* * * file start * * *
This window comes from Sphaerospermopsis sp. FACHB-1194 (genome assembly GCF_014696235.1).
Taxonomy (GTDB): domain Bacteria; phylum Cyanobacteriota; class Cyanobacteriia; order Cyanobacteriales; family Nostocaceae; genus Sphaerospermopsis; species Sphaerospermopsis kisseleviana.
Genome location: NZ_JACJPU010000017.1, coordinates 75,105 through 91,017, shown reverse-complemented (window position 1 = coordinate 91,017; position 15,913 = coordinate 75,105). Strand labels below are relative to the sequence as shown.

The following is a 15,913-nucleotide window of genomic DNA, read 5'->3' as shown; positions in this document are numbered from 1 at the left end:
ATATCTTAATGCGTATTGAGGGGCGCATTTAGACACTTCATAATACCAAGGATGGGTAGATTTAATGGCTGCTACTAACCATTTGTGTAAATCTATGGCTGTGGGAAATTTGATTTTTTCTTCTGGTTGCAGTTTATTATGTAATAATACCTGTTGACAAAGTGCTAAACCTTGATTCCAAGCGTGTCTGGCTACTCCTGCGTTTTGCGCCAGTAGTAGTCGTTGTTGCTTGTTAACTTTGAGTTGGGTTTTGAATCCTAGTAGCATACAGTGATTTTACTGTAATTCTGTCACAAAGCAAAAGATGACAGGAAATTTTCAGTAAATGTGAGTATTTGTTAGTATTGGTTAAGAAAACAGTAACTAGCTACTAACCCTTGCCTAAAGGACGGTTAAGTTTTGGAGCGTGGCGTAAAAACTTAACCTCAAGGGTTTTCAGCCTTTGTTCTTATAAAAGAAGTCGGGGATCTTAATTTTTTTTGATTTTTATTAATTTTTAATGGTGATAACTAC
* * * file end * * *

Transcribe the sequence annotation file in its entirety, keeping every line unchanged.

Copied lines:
This window comes from Sphaerospermopsis sp. FACHB-1194 (genome assembly GCF_014696235.1).
Taxonomy (GTDB): domain Bacteria; phylum Cyanobacteriota; class Cyanobacteriia; order Cyanobacteriales; family Nostocaceae; genus Sphaerospermopsis; species Sphaerospermopsis kisseleviana.
Genome location: NZ_JACJPU010000017.1, coordinates 75,105 through 91,017, shown reverse-complemented (window position 1 = coordinate 91,017; position 15,913 = coordinate 75,105). Strand labels below are relative to the sequence as shown.

The following is a 15,913-nucleotide window of genomic DNA, read 5'->3' as shown; positions in this document are numbered from 1 at the left end:
ATATCTTAATGCGTATTGAGGGGCGCATTTAGACACTTCATAATACCAAGGATGGGTAGATTTAATGGCTGCTACTAACCATTTGTGTAAATCTATGGCTGTGGGAAATTTGATTTTTTCTTCTGGTTGCAGTTTATTATGTAATAATACCTGTTGACAAAGTGCTAAACCTTGATTCCAAGCGTGTCTGGCTACTCCTGCGTTTTGCGCCAGTAGTAGTCGTTGTTGCTTGTTAACTTTGAGTTGGGTTTTGAATCCTAGTAGCATACAGTGATTTTACTGTAATTCTGTCACAAAGCAAAAGATGACAGGAAATTTTCAGTAAATGTGAGTATTTGTTAGTATTGGTTAAGAAAACAGTAACTAGCTACTAACCCTTGCCTAAAGGACGGTTAAGTTTTGGAGCGTGGCGTAAAAACTTAACCTCAAGGGTTTTCAGCCTTTGTTCTTATAAAAGAAGTCGGGGATCTTAATTTTTTTTGATTTTTATTAATTTTTAATGGTGATAACTAC